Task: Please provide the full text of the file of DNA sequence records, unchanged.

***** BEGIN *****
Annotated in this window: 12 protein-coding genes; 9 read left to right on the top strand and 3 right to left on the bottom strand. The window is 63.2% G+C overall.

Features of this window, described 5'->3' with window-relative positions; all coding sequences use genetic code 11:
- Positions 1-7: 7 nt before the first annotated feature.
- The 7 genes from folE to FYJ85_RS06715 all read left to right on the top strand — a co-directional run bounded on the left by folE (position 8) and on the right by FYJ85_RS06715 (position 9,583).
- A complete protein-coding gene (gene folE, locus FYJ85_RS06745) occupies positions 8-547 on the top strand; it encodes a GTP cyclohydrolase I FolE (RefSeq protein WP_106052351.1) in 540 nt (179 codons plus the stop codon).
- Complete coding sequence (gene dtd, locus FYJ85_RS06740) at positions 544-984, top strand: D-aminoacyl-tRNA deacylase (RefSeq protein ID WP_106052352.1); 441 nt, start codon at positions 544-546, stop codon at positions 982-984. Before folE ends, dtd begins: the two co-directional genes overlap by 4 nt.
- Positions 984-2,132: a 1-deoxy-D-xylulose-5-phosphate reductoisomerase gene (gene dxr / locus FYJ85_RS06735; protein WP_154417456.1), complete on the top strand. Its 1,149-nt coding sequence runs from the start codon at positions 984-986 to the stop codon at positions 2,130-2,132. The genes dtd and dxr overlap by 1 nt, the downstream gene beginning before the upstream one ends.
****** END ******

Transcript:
Annotated in this window: 12 protein-coding genes; 9 read left to right on the top strand and 3 right to left on the bottom strand. The window is 63.2% G+C overall.

Features of this window, described 5'->3' with window-relative positions; all coding sequences use genetic code 11:
- Positions 1-7: 7 nt before the first annotated feature.
- The 7 genes from folE to FYJ85_RS06715 all read left to right on the top strand — a co-directional run bounded on the left by folE (position 8) and on the right by FYJ85_RS06715 (position 9,583).
- A complete protein-coding gene (gene folE, locus FYJ85_RS06745) occupies positions 8-547 on the top strand; it encodes a GTP cyclohydrolase I FolE (RefSeq protein WP_106052351.1) in 540 nt (179 codons plus the stop codon).
- Complete coding sequence (gene dtd, locus FYJ85_RS06740) at positions 544-984, top strand: D-aminoacyl-tRNA deacylase (RefSeq protein ID WP_106052352.1); 441 nt, start codon at positions 544-546, stop codon at positions 982-984. Before folE ends, dtd begins: the two co-directional genes overlap by 4 nt.
- Positions 984-2,132: a 1-deoxy-D-xylulose-5-phosphate reductoisomerase gene (gene dxr / locus FYJ85_RS06735; protein WP_154417456.1), complete on the top strand. Its 1,149-nt coding sequence runs from the start codon at positions 984-986 to the stop codon at positions 2,130-2,132. The genes dtd and dxr overlap by 1 nt, the downstream gene beginning before the upstream one ends.